Bay of Plenty Times 2/10/18
Mr Dey (Letters, September 26), again you are astray with your perception of history, in my view.

History is a factual portrayal of what happened at a particular time and not a contemporary exercise in wishful thinking.

Firstly, there was no promise in the Treaty document of protection of the language because in 1840 Maori was the Lingua Franca and there was no concept of it ever being under threat

Secondly, in 1819 when the first Maori/ English dictionary was published in Cambridge, England, one of the contributors was Ngapuhi chief Hongi Hika, who translated the word taonga' as that which is 'taken by the club', 'a prize of war', a material substance and not the latter-day reinterpretation as ethereal concepts like language and music.

That a legally astute people like the English would accept a meaning as vague as 'a treasure', without parameters being set on its meaning is grossly illogical. (Abridged)

Waikato Times 2/10/18
Here’s my ten cents’ worth regarding the debate on teaching the New Zealand Wars in secondary schools.

The New Zealand Wars (not the Land Wars) commenced on May 11, 1845, at Kororareka and concluded on February 14, 1872 at Mangaone (south of Waikaremona). The reasons for this 27-year period of civil warfare are complex and I am certainly no expert, even though I have read extensively on the subject (Cowan, Belich, Pugsley et al).

There is a tendency to regard these wars as ‘‘us’’ against ‘‘them’’ (Maori v Pakeha), but they were much more complicated than that.

For example, the summary execution of some 120 Hauhau prisoners following the January 1869 siege of Ngatapa was ordered by Major Ropata Wahawaha and carried out by the Ngati Porou Armed Constabulary under his command.

The wars were fought locally and certainly have historical significance for the Iwi involved.

While the Waikato War may be of interest to a student in Hamilton, it would have little or no relevance to a student in Dunedin.

I accordingly suggest that rather then being a national curriculum item, the New Zealand Wars just be taught as part of each secondary school’s local history.

Northland Age 2/10/18
Looking further into our history, you will find Chief Justice Sir James Prendergast ruled the Treaty of Waitangi "a simple nullity" in 1877 his ruling has never been over-ruled.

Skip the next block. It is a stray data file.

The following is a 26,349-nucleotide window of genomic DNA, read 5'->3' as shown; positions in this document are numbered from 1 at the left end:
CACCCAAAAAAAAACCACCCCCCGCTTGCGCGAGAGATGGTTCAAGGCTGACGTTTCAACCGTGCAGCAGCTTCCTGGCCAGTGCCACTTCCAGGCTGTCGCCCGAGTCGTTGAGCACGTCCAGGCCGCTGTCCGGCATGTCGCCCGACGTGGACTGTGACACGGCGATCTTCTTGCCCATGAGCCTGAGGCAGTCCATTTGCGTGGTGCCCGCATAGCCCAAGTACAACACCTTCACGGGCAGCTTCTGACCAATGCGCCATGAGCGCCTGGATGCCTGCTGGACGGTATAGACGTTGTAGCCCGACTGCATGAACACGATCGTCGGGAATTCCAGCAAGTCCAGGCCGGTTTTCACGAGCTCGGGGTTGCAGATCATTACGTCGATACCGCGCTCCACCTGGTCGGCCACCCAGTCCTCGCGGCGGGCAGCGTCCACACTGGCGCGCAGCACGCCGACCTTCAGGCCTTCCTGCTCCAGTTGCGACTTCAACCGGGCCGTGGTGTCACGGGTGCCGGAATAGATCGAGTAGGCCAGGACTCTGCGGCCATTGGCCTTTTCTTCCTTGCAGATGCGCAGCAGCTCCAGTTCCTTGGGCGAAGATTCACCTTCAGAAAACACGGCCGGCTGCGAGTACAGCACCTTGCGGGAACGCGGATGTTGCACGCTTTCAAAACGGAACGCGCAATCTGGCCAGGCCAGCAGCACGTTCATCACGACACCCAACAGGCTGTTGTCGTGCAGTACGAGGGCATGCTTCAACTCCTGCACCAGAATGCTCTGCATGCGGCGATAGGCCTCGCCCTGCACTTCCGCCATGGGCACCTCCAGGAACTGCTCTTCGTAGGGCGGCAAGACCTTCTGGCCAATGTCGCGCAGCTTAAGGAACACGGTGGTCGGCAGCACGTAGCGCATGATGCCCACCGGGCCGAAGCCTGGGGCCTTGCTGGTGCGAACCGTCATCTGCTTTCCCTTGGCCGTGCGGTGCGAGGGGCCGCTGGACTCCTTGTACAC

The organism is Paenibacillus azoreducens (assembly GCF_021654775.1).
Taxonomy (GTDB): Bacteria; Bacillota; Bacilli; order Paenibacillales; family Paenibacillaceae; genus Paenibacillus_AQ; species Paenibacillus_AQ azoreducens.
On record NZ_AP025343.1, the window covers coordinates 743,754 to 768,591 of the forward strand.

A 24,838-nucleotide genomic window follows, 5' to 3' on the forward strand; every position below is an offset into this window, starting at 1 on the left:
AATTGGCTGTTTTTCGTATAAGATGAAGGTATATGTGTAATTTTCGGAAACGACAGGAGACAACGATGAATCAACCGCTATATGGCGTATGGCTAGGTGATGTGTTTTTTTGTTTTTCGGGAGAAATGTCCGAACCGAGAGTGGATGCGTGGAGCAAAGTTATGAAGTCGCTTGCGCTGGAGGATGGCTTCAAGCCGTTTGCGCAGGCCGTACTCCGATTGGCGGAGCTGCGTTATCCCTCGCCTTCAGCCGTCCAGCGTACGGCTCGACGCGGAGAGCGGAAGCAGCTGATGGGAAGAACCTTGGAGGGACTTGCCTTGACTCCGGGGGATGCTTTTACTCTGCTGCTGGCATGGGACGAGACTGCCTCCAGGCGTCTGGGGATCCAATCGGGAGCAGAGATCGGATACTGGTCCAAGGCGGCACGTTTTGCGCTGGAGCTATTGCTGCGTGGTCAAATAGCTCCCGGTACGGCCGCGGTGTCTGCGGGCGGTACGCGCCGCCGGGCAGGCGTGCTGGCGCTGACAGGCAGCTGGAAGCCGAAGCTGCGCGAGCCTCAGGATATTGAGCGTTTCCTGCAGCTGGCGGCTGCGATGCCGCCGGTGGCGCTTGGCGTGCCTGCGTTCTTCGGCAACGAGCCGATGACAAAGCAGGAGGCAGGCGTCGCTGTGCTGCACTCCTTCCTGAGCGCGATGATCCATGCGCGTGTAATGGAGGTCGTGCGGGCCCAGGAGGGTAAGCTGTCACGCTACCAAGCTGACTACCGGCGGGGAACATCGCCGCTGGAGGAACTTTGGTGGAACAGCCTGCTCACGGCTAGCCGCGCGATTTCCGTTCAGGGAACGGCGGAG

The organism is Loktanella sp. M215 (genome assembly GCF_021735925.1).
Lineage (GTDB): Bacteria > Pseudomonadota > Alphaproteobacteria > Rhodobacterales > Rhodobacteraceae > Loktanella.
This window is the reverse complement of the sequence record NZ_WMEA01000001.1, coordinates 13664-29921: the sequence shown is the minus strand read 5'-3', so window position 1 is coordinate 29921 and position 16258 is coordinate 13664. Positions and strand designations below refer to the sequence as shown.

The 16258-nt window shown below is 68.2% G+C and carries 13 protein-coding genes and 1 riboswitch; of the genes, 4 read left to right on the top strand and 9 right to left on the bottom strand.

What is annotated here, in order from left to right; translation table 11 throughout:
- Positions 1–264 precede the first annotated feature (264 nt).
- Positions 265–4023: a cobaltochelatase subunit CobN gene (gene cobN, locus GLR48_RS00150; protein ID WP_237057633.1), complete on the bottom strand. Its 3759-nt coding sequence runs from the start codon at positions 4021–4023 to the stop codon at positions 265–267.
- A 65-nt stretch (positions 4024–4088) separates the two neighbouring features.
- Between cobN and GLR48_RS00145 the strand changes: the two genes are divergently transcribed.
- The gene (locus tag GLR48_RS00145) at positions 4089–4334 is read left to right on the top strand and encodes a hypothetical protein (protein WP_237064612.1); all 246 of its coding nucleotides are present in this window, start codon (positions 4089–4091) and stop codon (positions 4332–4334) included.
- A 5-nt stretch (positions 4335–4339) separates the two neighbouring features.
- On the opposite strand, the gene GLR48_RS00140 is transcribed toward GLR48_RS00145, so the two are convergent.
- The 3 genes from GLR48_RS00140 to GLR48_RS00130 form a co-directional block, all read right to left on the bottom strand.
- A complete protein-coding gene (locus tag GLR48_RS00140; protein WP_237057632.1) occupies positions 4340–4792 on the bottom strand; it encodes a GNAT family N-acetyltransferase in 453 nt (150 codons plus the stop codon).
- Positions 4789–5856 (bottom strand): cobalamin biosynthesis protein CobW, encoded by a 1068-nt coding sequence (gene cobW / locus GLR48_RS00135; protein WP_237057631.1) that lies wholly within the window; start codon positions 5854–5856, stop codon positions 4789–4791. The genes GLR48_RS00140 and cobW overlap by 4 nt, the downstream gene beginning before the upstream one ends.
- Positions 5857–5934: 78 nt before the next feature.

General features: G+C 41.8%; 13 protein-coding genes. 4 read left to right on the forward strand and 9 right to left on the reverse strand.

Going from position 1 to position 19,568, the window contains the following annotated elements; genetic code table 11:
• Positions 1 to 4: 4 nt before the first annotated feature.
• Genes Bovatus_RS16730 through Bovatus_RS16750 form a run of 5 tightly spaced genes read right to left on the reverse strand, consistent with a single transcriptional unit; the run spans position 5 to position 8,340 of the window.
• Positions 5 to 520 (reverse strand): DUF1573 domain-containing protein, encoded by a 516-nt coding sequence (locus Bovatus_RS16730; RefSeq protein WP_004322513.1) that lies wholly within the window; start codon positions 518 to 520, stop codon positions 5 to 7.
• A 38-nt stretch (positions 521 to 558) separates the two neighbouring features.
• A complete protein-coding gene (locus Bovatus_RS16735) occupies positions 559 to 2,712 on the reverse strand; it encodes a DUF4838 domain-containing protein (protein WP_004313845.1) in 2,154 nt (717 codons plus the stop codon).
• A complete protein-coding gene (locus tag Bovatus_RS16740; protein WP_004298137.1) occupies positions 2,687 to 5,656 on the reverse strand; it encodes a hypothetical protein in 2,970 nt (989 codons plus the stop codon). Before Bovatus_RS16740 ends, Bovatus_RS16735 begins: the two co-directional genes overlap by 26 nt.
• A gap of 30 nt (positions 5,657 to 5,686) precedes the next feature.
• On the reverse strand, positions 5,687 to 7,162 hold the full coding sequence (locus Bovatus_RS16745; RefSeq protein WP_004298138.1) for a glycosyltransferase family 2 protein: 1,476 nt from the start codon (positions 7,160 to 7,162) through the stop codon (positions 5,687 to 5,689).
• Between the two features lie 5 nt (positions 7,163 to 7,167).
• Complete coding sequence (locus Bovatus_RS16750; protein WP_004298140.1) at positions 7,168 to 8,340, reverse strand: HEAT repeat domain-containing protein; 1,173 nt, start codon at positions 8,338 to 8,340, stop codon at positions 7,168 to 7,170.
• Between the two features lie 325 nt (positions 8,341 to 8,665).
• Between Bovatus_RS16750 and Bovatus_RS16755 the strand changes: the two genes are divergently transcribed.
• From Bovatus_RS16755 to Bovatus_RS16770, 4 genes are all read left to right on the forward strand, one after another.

The Royal Charter dated August 25, 1839, was issued under the, Great Seal of the United Kingdom of Great Britain and Ireland, and gave sovereignty of New Zealand to Britain under the Law of Nations the Treaty, being an unauthorised document with instructions handed to Captain Hobson by Lord Normanby, the Secretary for Colonies.

It seems Normanby misunderstood that the 1839 Royal Charter had claimed sovereignty over New Zealand.

The Treaty was not issued under the Great Seal of the United Kingdom.

While New Zealand was under the dependency and laws of New South Wales from January 30, 1840, until the May 3, 1841, the Royal Charter dated November 16, 1840, again issued under the Great Seal of the United Kingdom, made New Zealand a British colony with its own Governor and constitution to form a government that set up our political, legal and justice systems under one flag and one law for all.

Not only did Massey's Vice-Chancellor, Jan Thomas, transgress in the matter of free speech and her subsequent efforts to deflect the issue, but in her enthusiastic support of the Treaty she showed her ignorance of the histories of her homeland and New Zealand.

The Treaty only made New Zealand a dependency of the Colony of New South Wales, subject to its governance and legislation. It was not until May 3, 1840, that Queen Victoria's Royal Charter/ Letters Patent was issued that New Zealand became a self-governing colony with its own governor, parliament, constitution, judiciary, flag and one set of laws for all.

The Charter is now buried with a million other documents in the vaults of New Zealand Archives.

It is our true founding document, a fact that has been conveniently avoided or ignored by subsequent governments, the Maori elitists, many academics and our esteemed historians.

The Charter was officially gazetted in London on October 3, 1840.

Since the 1970s the Treaty and other official statutes have been revised or altered for political expediency and by immoderate legislation, but history cannot be revised.

New Zealand Listener 1/10/18
EACH TUESDAY, I eagerly await the arrival in my letter box of the latest Listener. Sally Blundell’s informative and excellent articles on Zealandia (“All shook up”, September 29) didn’t disappoint.

The scientific confirmation of the continent of Zealandia is great to read, as is the story of early Polynesian settlement at Wairau Bar, now getting further deserved recognition.

However, I fail to see anything funny about portraying on the cover the great explorer, navigator, cartographer and captain in the Royal Navy, James Cook, as a fool, and telling us we have fooled ourselves. I think you completely miss the point: Cook was no fool and we are not fools – scientists continue to enlighten us about our place on planet Earth, just as Cook’s voyages did in the 18th century.

I am becoming increasingly disturbed that there seems to be a trend in the media and political classes to denigrate our New Zealand Pākehā heritage. This cover seems like a not-so-subtle example.